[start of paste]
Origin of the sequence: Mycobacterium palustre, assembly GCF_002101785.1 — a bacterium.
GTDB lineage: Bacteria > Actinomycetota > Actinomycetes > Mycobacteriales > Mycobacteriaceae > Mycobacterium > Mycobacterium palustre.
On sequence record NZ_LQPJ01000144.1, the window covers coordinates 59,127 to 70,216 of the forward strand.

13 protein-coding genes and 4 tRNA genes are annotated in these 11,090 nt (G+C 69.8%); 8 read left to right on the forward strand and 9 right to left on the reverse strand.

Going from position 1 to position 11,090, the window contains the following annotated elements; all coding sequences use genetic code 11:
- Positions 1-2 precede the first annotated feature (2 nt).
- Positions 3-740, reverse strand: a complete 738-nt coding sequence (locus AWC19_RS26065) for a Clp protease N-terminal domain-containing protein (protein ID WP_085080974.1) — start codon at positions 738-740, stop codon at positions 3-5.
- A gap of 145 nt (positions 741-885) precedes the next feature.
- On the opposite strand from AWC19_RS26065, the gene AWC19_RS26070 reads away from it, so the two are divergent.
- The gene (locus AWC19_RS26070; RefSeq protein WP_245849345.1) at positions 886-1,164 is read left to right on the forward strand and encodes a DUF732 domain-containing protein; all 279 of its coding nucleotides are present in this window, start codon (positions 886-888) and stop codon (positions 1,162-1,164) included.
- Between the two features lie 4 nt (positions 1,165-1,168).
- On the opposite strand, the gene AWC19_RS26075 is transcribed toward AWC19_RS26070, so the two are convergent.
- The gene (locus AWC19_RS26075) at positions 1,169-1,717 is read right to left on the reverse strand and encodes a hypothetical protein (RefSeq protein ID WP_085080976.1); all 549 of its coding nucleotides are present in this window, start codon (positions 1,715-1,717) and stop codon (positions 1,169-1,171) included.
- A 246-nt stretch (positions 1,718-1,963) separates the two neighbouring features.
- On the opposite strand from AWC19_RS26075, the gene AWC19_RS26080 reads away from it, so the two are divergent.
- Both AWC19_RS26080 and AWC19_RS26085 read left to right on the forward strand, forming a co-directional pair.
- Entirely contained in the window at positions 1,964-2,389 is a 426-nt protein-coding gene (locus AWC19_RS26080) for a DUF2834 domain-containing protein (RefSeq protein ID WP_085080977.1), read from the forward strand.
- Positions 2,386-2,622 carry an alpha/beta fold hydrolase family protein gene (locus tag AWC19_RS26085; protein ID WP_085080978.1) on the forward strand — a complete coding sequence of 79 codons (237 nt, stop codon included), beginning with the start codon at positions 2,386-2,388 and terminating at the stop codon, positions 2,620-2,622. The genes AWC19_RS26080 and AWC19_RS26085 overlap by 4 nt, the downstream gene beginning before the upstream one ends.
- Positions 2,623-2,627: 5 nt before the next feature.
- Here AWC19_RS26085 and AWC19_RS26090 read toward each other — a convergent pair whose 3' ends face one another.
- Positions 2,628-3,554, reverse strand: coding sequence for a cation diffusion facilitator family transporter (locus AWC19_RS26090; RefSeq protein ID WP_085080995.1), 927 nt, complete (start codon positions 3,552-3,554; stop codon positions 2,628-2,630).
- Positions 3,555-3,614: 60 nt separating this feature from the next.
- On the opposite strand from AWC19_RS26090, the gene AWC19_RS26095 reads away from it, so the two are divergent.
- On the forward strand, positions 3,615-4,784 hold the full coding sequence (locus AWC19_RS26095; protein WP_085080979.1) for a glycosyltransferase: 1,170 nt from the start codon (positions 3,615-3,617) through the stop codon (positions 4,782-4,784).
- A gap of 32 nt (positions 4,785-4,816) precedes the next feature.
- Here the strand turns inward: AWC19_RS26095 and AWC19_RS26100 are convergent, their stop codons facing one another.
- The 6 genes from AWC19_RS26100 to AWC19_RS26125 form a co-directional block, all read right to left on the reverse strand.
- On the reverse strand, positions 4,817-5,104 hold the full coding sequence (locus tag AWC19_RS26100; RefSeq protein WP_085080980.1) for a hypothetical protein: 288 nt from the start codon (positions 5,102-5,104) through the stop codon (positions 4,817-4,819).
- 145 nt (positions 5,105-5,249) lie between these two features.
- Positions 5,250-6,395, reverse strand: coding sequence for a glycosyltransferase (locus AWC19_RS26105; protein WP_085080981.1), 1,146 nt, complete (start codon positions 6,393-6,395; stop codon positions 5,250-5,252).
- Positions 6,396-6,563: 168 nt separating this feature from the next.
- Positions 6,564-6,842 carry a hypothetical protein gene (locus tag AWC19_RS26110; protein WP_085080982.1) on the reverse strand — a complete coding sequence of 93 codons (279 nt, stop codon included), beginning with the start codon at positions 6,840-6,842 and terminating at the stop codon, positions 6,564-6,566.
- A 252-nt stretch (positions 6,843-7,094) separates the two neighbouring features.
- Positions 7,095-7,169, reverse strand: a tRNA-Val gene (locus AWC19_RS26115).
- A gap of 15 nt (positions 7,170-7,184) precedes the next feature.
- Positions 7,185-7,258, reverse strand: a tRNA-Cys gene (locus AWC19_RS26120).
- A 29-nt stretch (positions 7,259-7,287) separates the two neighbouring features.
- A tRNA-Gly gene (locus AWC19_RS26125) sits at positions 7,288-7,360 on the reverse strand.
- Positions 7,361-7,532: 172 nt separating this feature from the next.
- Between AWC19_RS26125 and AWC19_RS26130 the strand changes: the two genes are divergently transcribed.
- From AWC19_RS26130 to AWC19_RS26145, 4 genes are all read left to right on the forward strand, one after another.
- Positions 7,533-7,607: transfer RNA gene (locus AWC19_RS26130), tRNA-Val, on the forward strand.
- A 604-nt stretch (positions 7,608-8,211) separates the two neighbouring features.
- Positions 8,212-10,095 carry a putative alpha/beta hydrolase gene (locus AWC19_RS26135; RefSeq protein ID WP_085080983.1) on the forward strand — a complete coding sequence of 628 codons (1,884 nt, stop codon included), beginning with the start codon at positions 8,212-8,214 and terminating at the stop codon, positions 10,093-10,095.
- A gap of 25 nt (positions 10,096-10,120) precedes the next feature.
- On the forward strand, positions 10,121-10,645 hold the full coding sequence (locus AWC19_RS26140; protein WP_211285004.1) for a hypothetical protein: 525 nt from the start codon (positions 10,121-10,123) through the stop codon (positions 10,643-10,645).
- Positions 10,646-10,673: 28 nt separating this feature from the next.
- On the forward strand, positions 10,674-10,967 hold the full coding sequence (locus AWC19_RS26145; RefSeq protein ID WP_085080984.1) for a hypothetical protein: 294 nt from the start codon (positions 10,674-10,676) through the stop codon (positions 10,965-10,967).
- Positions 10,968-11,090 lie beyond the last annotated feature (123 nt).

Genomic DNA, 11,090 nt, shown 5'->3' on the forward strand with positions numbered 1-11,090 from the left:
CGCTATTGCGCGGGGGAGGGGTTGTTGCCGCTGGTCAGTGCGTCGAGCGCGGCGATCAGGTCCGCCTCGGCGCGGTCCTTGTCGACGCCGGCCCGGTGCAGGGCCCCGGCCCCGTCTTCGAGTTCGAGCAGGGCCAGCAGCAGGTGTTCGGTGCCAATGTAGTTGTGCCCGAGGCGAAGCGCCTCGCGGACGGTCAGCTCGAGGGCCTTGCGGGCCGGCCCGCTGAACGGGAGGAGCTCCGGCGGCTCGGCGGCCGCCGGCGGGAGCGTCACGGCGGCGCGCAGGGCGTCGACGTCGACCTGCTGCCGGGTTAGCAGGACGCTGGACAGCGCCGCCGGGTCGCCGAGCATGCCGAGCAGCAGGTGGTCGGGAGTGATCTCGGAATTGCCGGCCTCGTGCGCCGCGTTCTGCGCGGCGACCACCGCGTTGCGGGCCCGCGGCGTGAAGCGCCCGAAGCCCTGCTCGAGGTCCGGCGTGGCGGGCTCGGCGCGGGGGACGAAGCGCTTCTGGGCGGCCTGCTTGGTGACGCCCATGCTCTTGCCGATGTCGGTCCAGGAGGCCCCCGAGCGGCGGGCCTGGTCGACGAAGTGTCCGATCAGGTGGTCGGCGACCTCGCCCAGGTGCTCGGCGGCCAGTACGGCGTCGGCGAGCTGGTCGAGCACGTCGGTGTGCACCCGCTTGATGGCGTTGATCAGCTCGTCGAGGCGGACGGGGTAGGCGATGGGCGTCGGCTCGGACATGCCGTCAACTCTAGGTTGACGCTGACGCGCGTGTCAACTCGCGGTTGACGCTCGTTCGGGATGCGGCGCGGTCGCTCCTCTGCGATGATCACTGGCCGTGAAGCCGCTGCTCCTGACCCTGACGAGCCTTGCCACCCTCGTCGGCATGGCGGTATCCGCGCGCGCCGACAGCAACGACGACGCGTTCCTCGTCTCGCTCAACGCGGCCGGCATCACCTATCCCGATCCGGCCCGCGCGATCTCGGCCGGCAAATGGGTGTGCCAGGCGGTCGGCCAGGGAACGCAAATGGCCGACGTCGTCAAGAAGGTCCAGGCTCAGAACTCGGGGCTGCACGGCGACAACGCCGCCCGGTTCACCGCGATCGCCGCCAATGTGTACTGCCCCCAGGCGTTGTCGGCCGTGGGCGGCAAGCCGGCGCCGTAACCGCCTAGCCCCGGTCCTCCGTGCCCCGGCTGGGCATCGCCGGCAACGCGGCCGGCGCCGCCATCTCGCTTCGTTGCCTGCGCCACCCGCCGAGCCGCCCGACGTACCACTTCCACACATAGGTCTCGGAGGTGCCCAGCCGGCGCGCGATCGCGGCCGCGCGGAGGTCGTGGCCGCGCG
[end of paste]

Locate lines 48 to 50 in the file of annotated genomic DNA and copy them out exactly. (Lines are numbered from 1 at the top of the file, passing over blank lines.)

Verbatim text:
- On the forward strand, positions 10,674-10,967 hold the full coding sequence (locus AWC19_RS26145; RefSeq protein ID WP_085080984.1) for a hypothetical protein: 294 nt from the start codon (positions 10,674-10,676) through the stop codon (positions 10,965-10,967).
- Positions 10,968-11,090 lie beyond the last annotated feature (123 nt).

Genomic DNA, 11,090 nt, shown 5'->3' on the forward strand with positions numbered 1-11,090 from the left: